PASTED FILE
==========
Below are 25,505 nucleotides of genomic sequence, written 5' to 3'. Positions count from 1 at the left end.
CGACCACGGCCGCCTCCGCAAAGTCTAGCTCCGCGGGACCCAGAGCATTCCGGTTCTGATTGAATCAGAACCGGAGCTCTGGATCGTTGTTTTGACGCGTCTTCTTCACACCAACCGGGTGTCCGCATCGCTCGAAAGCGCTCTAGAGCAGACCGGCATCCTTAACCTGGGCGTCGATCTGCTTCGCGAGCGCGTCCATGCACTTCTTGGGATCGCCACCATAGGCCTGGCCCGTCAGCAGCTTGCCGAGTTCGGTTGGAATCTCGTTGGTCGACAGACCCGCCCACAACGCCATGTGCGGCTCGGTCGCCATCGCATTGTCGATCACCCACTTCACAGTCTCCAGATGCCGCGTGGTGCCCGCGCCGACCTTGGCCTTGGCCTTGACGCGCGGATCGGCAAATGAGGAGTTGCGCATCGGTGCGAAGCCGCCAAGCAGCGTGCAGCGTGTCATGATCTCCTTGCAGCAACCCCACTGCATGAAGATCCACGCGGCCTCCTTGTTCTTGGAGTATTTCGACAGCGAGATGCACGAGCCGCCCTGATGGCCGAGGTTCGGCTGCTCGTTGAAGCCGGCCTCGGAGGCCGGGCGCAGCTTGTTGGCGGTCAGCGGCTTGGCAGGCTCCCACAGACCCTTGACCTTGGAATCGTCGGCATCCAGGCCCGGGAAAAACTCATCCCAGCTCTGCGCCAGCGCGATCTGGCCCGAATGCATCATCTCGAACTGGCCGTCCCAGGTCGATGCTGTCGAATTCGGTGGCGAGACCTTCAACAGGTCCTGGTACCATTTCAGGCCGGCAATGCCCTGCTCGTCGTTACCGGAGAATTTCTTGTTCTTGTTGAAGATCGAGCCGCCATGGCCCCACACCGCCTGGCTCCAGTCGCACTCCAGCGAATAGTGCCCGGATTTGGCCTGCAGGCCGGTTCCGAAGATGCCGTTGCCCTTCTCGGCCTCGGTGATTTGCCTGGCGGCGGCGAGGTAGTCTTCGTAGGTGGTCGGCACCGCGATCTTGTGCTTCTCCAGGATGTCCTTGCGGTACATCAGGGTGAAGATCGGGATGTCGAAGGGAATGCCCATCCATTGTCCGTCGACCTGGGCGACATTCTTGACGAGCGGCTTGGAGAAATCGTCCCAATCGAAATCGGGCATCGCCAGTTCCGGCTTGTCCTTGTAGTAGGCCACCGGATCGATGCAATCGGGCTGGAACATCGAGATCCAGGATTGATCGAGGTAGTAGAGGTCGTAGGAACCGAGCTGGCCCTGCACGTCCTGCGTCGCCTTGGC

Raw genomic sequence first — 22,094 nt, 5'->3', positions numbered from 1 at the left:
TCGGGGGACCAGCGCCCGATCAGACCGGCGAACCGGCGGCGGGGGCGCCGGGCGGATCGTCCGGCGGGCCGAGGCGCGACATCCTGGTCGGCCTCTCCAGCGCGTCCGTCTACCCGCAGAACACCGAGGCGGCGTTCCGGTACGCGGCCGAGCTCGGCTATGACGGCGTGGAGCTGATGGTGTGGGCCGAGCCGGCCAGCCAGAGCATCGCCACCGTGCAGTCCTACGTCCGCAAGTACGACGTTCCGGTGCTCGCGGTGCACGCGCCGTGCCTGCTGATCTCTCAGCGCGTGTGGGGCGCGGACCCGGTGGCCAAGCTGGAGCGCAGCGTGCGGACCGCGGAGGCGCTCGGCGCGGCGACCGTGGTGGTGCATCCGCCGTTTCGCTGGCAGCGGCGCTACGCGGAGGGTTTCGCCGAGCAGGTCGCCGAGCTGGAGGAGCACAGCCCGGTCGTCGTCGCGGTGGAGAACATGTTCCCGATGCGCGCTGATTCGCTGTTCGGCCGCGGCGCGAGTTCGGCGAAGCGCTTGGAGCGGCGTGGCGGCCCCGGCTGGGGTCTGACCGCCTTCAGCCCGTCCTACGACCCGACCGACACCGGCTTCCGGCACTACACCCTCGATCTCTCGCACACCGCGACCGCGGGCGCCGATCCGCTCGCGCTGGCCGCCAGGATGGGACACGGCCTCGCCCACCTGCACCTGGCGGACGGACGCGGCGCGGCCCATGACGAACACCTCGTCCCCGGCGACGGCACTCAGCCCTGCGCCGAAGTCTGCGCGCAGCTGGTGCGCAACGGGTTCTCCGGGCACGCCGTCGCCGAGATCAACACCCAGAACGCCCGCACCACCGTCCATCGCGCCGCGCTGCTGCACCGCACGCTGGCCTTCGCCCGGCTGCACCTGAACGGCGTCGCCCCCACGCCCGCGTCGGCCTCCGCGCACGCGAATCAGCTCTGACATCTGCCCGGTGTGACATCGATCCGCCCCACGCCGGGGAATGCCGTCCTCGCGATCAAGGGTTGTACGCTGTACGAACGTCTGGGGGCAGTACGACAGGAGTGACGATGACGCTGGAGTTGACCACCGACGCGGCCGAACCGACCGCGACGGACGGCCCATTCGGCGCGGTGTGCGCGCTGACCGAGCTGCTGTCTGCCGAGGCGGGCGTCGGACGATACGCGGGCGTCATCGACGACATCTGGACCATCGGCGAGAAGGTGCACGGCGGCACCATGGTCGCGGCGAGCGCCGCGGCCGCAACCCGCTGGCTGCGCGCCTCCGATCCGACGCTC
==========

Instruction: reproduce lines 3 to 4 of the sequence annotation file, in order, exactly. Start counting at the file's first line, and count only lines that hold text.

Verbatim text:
Raw genomic sequence first — 22,094 nt, 5'->3', positions numbered from 1 at the left:
TCGGGGGACCAGCGCCCGATCAGACCGGCGAACCGGCGGCGGGGGCGCCGGGCGGATCGTCCGGCGGGCCGAGGCGCGACATCCTGGTCGGCCTCTCCAGCGCGTCCGTCTACCCGCAGAACACCGAGGCGGCGTTCCGGTACGCGGCCGAGCTCGGCTATGACGGCGTGGAGCTGATGGTGTGGGCCGAGCCGGCCAGCCAGAGCATCGCCACCGTGCAGTCCTACGTCCGCAAGTACGACGTTCCGGTGCTCGCGGTGCACGCGCCGTGCCTGCTGATCTCTCAGCGCGTGTGGGGCGCGGACCCGGTGGCCAAGCTGGAGCGCAGCGTGCGGACCGCGGAGGCGCTCGGCGCGGCGACCGTGGTGGTGCATCCGCCGTTTCGCTGGCAGCGGCGCTACGCGGAGGGTTTCGCCGAGCAGGTCGCCGAGCTGGAGGAGCACAGCCCGGTCGTCGTCGCGGTGGAGAACATGTTCCCGATGCGCGCTGATTCGCTGTTCGGCCGCGGCGCGAGTTCGGCGAAGCGCTTGGAGCGGCGTGGCGGCCCCGGCTGGGGTCTGACCGCCTTCAGCCCGTCCTACGACCCGACCGACACCGGCTTCCGGCACTACACCCTCGATCTCTCGCACACCGCGACCGCGGGCGCCGATCCGCTCGCGCTGGCCGCCAGGATGGGACACGGCCTCGCCCACCTGCACCTGGCGGACGGACGCGGCGCGGCCCATGACGAACACCTCGTCCCCGGCGACGGCACTCAGCCCTGCGCCGAAGTCTGCGCGCAGCTGGTGCGCAACGGGTTCTCCGGGCACGCCGTCGCCGAGATCAACACCCAGAACGCCCGCACCACCGTCCATCGCGCCGCGCTGCTGCACCGCACGCTGGCCTTCGCCCGGCTGCACCTGAACGGCGTCGCCCCCACGCCCGCGTCGGCCTCCGCGCACGCGAATCAGCTCTGACATCTGCCCGGTGTGACATCGATCCGCCCCACGCCGGGGAATGCCGTCCTCGCGATCAAGGGTTGTACGCTGTACGAACGTCTGGGGGCAGTACGACAGGAGTGACGATGACGCTGGAGTTGACCACCGACGCGGCCGAACCGACCGCGACGGACGGCCCATTCGGCGCGGTGTGCGCGCTGACCGAGCTGCTGTCTGCCGAGGCGGGCGTCGGACGATACGCGGGCGTCATCGACGACATCTGGACCATCGGCGAGAAGGTGCACGGCGGCACCATGGTCGCGGCGAGCGCCGCGGCCGCAACCCGCTGGCTGCGCGCCTCCGATCCGACGCTC